MODERN DAY MARTHA

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    Altar

    I have always had an altar in my home, even as a little girl.  Something about marking off a space as sacred appealed to a basic need in me.  I was reading at this website tonight, and was struck by this quote from the FAQ page:

    Many people are surprised when they realize that they may already have one or more altar-like spaces at home or work, in the garden or elsewhere. Think, for instance, of the fireplace mantle where one places family photos or awards or seasonal items such as fall harvest, holiday boughs and candles or spring flowers. Or consider the small cluster of family pictures and small mementos on the desks in many workplaces.  Some authors have suggested that these could be called unconscious, incipient or unintentional altars.

    What are your altars, intentional or unconscious?  How do they help make your home a temple?

    4 Responses to “Home Altar”

    1. Julie says:

      That is very very interesting, Brandy. I’ve always thought of “altars” as the place where people put food or candles or someone’s ashes, etc.. and I certainly don’t have any of those. But put this way, I probably have lots of altars. I tend to make any permanent nonfunctional surface an “altar.” And now that I have room, I have a curio in my front room that contains all my “pretty things,” like willow tree figurines, my great grandmother’s tiny china, and dozens of mementos from people, places, and trips. An altar to memories? To relationships? I have also put up two rather large magnet boards just for current family photos.

      I would think that I would have an altar of more spiritual things, since that is one of the biggest part of my life, but that is so personal to me that I have trouble even talking much about it. But come to think of it, my front room walls have nothing but family and Christ pictures on the walls and I feel deeply about my temple pictures. So perhaps my front room is my spiritual altar? (I also have this (http://www.downstrike.com/JesusLaughing/JesusHoldingBabyClose.jpg) picture in that room which has always, in my mind, represented my baby that I lost.)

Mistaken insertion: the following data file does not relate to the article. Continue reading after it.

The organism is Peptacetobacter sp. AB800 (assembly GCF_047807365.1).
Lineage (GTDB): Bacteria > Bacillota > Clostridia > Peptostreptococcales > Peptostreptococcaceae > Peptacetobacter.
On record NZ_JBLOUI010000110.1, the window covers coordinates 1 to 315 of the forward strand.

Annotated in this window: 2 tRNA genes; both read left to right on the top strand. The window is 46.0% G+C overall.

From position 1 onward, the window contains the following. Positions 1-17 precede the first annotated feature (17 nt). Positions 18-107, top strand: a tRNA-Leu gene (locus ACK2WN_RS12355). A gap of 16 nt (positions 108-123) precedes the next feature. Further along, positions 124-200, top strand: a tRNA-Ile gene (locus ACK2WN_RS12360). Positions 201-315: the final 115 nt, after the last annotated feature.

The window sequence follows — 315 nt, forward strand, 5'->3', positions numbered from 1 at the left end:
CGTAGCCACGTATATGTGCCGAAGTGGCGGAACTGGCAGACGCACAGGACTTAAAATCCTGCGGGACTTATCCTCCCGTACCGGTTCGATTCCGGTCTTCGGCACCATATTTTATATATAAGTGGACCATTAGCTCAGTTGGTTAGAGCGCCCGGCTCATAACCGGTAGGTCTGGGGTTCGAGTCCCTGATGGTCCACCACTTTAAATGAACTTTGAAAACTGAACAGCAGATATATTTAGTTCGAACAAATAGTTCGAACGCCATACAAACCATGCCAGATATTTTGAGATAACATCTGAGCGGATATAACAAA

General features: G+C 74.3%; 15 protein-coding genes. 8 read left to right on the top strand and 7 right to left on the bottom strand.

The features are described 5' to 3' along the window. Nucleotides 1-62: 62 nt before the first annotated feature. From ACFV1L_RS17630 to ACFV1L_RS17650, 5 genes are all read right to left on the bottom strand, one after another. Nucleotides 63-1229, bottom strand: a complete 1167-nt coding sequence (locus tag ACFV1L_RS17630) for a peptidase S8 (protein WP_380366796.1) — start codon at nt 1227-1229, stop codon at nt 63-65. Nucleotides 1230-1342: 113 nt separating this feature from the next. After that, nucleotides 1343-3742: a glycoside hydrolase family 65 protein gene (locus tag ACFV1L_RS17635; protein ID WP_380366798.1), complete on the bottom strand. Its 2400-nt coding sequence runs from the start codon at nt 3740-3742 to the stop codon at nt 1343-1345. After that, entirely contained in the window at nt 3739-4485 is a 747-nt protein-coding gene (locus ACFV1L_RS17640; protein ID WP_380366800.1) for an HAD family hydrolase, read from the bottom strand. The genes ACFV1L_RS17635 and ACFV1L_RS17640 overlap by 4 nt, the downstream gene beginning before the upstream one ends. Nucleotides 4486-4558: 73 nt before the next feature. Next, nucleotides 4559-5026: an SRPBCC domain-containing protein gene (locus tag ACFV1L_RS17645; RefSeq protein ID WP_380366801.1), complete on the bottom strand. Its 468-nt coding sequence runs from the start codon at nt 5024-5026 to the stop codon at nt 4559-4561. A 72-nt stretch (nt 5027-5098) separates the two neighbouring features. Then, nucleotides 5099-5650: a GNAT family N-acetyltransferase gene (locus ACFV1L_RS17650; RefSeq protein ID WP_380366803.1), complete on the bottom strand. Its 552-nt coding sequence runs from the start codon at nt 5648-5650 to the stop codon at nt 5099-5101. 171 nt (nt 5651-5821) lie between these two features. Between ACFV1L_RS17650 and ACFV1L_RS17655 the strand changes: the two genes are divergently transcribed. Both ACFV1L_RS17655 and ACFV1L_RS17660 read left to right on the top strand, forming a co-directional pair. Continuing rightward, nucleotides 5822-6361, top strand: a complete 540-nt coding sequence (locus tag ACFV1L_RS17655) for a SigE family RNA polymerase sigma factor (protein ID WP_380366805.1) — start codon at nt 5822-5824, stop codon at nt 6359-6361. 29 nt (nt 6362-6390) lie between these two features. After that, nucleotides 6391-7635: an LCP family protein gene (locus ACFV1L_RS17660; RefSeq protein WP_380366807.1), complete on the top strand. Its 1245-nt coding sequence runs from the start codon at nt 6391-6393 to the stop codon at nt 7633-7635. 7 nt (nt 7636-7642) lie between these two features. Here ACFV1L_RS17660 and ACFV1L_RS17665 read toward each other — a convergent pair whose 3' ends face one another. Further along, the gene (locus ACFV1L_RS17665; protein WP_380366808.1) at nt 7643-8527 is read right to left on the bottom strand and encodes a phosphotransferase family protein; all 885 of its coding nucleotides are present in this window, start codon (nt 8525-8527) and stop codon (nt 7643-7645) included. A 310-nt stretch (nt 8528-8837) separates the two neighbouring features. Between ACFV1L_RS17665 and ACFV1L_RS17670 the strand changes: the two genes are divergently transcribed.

This new house has, I kid you not, has a literal altar pedestal thing built into the wall that you see as soon as you walk in the door. It is astonishing to us. I’m still not sure what to do with it. About 1/3 of me wants to put a statue of Christ there, but the rest of me is seriously thinking about Yoda or a pumpkin. :) (I think there is a very large irreverent part of me. Sigh.)

    2. Maryanne says:

      Fascinating, Brandy. I have lots of “stuff” grouped in various places around the house, but I don’t think there’s really a space that specifically does what that website suggests: “Home altars clarify & enrich our values, relationships, dreams and images of the divine.” and “Home altars provide focal points for creativity, prayer, meditation & renewal.”

      I think that’s something that’s missing in my home, I need to think about this some more. Thanks!

    3. Jessica says:

      I, like Maryanne, feel like this is something missing in my home. I have kind of a negative attitude toward my home. For the past 7 or so years, every house I live in has been sort of an intentional “camping out” experience. I have kind of intentionally not put up many mementos of our life because I have been renting and therefore it is not “my home”. It’s not a very good attitude to have in terms of home making and that is one of my main reasons for loving this site; it helps me overcome this negative attitude toward my home.

    4. Brandy says:

      Great comments, everyone. I love the idea of your curio cabinet, Julie, as an altar to memories and relationships, and think a pumpkin in your recessed shelf would be neat :)

      The “camping out” idea is fascinating to me, Jessica, because it is the opposite of what I try to do. Whenever I move, and that is frequently, the first thing I do is hang the picture of the guardian angel that I’ve had since I was a child. Then, no matter if it’s a dorm room or my current apartment, I’m “home”.